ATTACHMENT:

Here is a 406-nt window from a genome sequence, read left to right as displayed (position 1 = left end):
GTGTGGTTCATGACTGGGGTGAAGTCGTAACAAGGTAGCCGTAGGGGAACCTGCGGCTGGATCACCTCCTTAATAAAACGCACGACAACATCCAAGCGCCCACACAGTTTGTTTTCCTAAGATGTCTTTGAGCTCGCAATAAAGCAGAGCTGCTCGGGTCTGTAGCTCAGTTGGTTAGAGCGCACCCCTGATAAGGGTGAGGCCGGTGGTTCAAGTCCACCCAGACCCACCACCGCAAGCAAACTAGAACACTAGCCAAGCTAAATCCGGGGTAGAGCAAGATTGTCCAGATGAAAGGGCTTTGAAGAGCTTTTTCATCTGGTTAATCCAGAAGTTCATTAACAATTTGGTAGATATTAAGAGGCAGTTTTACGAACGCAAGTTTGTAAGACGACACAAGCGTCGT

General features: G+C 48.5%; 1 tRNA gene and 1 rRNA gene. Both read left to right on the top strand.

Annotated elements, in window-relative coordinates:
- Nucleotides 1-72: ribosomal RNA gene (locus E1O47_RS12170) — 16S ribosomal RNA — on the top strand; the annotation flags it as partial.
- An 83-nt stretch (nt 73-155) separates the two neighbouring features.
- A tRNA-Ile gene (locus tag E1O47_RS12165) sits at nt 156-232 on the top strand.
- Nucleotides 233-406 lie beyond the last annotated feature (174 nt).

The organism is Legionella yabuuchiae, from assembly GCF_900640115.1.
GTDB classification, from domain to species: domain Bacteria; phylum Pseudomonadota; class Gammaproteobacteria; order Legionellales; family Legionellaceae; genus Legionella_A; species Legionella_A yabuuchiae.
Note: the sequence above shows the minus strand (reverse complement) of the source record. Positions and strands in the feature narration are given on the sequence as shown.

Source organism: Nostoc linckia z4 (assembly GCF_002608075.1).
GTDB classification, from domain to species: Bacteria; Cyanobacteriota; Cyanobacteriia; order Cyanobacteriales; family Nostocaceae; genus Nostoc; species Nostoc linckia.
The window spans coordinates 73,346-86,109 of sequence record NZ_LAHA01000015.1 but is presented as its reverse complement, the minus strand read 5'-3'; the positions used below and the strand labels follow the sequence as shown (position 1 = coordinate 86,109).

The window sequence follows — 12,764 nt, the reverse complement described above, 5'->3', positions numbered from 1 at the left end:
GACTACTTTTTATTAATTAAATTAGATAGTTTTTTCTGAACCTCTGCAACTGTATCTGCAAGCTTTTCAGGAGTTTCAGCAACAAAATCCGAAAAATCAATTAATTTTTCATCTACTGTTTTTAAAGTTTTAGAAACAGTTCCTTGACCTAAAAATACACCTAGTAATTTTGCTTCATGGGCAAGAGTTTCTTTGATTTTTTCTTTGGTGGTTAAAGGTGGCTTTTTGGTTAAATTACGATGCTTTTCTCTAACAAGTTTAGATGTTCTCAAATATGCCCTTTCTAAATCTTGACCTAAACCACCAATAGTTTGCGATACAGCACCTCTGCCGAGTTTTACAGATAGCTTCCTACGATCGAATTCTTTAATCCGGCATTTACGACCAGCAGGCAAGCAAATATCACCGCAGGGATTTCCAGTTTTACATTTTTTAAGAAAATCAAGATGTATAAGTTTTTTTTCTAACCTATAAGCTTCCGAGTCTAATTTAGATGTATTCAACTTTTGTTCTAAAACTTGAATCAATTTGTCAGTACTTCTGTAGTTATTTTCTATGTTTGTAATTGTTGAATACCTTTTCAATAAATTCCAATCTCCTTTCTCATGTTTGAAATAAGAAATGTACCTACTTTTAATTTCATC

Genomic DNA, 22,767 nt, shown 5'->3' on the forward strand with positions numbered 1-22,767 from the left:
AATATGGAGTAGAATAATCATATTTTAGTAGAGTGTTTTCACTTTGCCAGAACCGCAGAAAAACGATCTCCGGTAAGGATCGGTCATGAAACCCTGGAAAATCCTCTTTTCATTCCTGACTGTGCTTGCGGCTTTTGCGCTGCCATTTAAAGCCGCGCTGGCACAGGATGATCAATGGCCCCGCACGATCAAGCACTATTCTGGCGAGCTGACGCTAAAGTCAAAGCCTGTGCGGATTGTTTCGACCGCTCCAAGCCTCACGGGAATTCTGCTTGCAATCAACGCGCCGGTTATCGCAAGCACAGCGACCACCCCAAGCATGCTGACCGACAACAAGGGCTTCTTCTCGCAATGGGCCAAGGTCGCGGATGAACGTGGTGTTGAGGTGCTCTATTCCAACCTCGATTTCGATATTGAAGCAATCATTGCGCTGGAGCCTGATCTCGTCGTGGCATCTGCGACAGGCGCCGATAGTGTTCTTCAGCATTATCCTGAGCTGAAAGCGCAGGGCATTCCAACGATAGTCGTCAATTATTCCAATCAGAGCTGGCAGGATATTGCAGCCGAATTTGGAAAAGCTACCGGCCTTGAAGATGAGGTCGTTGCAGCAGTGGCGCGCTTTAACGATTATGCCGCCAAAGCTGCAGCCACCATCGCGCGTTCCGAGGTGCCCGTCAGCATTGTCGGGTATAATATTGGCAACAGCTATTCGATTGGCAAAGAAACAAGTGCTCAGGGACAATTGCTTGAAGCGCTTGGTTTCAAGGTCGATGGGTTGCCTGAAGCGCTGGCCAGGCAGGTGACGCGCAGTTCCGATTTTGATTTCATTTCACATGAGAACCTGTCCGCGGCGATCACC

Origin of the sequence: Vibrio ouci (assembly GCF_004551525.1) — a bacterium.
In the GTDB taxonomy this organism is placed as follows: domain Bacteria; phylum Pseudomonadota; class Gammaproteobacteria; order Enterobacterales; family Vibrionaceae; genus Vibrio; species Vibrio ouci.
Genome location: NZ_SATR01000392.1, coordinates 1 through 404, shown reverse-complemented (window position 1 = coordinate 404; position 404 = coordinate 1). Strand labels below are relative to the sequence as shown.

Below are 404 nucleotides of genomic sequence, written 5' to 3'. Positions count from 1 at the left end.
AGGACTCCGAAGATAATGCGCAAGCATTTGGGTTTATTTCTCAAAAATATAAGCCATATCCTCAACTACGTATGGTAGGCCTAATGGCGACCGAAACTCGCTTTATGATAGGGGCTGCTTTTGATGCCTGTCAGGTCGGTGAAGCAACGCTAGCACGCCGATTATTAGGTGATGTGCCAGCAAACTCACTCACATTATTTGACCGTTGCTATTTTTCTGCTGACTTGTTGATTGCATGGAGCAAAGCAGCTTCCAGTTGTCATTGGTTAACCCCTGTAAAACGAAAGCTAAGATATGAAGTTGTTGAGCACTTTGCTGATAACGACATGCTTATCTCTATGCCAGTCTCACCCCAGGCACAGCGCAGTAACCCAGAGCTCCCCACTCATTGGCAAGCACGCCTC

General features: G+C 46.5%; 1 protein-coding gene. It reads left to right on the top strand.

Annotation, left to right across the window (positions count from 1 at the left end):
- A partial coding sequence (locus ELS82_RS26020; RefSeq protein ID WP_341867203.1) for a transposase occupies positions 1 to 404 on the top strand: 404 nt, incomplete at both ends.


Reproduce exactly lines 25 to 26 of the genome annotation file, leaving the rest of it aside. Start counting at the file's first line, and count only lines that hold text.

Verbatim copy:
Annotation, left to right across the window (positions count from 1 at the left end):
- A partial coding sequence (locus ELS82_RS26020; RefSeq protein ID WP_341867203.1) for a transposase occupies positions 1 to 404 on the top strand: 404 nt, incomplete at both ends.